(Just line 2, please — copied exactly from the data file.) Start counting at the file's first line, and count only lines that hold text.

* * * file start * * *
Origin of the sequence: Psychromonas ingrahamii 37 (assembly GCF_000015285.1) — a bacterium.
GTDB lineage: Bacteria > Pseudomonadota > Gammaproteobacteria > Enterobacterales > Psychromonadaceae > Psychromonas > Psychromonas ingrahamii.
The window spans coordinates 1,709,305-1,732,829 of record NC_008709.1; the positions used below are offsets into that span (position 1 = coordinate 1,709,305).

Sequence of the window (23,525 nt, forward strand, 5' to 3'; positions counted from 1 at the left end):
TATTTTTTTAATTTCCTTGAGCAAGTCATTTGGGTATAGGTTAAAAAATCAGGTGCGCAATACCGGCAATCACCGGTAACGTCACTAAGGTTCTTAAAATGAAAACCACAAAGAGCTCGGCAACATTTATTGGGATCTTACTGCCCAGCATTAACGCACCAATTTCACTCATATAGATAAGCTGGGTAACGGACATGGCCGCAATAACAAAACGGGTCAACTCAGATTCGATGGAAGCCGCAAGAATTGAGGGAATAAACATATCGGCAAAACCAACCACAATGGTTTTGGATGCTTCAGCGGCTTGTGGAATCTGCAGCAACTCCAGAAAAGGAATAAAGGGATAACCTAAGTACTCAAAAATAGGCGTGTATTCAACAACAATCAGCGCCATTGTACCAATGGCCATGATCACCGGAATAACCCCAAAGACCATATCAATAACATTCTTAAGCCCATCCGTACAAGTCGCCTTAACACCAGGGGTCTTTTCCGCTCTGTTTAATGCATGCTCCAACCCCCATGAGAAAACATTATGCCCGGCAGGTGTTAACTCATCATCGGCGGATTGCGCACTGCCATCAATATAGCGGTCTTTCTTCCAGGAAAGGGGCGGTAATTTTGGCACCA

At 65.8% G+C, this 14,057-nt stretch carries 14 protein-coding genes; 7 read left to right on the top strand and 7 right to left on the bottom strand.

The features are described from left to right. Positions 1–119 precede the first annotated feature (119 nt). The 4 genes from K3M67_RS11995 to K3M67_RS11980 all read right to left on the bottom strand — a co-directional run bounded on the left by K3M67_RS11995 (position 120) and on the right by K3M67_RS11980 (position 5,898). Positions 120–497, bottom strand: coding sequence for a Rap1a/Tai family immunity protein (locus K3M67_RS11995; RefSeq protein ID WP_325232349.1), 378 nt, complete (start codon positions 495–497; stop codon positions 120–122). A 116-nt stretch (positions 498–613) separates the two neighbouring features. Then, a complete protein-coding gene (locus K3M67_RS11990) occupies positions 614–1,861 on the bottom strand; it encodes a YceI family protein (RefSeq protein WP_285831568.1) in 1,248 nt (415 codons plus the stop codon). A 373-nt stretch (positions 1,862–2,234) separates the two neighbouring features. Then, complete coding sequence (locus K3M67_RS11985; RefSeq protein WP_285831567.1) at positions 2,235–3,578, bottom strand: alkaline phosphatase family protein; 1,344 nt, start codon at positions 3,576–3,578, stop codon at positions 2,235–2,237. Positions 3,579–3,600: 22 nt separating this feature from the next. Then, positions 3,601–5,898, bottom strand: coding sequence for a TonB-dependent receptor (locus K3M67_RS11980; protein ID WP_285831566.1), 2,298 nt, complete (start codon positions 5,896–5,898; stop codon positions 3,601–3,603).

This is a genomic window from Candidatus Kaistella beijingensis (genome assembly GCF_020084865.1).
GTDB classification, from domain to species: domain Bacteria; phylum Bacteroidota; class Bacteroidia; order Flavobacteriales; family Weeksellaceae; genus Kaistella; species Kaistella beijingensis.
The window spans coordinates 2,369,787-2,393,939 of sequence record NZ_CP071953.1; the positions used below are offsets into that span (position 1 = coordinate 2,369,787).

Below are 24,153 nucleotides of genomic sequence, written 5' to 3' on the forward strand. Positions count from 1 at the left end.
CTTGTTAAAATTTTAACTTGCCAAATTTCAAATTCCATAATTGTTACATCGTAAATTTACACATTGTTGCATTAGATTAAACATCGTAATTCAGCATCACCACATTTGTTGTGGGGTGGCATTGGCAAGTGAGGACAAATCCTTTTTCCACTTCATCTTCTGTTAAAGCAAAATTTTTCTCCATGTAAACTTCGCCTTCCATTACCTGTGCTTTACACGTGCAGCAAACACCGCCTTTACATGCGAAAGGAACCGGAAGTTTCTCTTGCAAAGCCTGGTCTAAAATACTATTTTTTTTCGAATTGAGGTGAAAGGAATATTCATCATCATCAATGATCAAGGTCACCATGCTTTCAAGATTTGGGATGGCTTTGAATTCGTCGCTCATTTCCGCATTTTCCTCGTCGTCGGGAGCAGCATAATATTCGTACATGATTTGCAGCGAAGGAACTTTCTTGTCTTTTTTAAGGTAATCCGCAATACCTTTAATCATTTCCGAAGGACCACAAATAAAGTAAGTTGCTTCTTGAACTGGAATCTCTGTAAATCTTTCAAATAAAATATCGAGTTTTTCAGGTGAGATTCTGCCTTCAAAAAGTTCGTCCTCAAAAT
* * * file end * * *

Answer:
GTDB lineage: Bacteria > Pseudomonadota > Gammaproteobacteria > Enterobacterales > Psychromonadaceae > Psychromonas > Psychromonas ingrahamii.